Helping Partners Step Up To The Cloud
Many solution providers are struggling with how to move from the Vintage solution provider model, making their living selling on-premise hardware, software and services and integrating them into solutions. One troubling statistic from the Everything Channel study shows that nearly 33 percent of solution providers "do not see" the cloud services opportunity. The key to whether those partners are successful in making the transition to the cloud may well rest on whether they step up and make cloud investments or partner with other companies to get to the cloud.
Everything Channel research shows that 46 percent of solution providers are expanding their technology offerings by partnering with other companies. That's where a company like IndependenceIT, an Allentown, Pa., solution provider, comes into the picture. The company hopes to attract service providers that otherwise don't have the cash or the infrastructure to go it alone trying to offer cloud solutions to customers.
IndependenceIT, in fact, has been so successful transforming its business to a cloud model that it's now looking to get out of the VAR business and resell its cloud solutions through other solution providers.
Thus far, IndependenceIT has attracted about 15 to 20 channel partners but hopes to ramp up that number quickly, said Seth Bostock, director of business development for IndependenceIT.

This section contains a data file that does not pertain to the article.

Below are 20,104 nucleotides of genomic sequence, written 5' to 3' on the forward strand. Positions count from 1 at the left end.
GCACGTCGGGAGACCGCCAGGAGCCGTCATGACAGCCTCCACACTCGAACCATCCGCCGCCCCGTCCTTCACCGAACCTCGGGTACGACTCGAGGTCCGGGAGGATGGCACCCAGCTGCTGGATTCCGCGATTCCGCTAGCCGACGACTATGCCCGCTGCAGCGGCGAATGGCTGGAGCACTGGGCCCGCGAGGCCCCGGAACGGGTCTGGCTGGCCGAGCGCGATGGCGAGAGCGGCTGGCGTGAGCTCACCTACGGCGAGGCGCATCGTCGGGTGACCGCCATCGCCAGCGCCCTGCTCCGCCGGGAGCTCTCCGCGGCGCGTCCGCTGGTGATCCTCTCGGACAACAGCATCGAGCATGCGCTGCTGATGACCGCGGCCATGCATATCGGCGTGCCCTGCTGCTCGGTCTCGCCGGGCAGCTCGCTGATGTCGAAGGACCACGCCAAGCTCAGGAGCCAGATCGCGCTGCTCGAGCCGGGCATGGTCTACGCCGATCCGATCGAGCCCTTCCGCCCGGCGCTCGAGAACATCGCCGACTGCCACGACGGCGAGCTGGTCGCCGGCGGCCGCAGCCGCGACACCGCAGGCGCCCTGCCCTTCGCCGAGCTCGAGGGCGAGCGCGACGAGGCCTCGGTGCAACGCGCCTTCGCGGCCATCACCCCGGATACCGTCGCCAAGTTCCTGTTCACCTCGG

"We've launched a channel program to sell prepackaged solutions to help MSPs get out of the gate. We're getting out of getting direct customers,' he said. "Our goal is to transition out of being a direct service provider to strictly serving the channel. We've already started giving our direct sales force [leads] to MSP partners we have today.'
IndependenceIT was born as a traditional MSP in 1999 with the mission of delivering services and application upgrades. By 2000, replicating an on-site environment into a co-located data center was its primary offering and, by 2004, its only one.
The really big play for IndependenceIT�and all cloud solution providers�is integrating disparate cloud applications into a seamless dashboard, said Bostock.
"A customer might have Salesforce.com or Dynamix or QuickBooks, but they're not integrated together. You also have the cost for having two cloud delivery systems with more sophisticated apps,' he said. "Our outlook is a continued rapid migration to cloud services. Today we see the market a little more fragmented. The big thing we see is a mass migration in the next three to five years of knowledge workers.
"We are able to go in and for less than most managed service contracts offer an entire cloud IT solution and immediately end cap/ex and lower the cost they were paying,' Bostock said. "A lot of companies are four to six years in and at the point where they need to raise money. They have some seats out there but they can't buy the equipment to expand. There is a challenge to get off the ground.'
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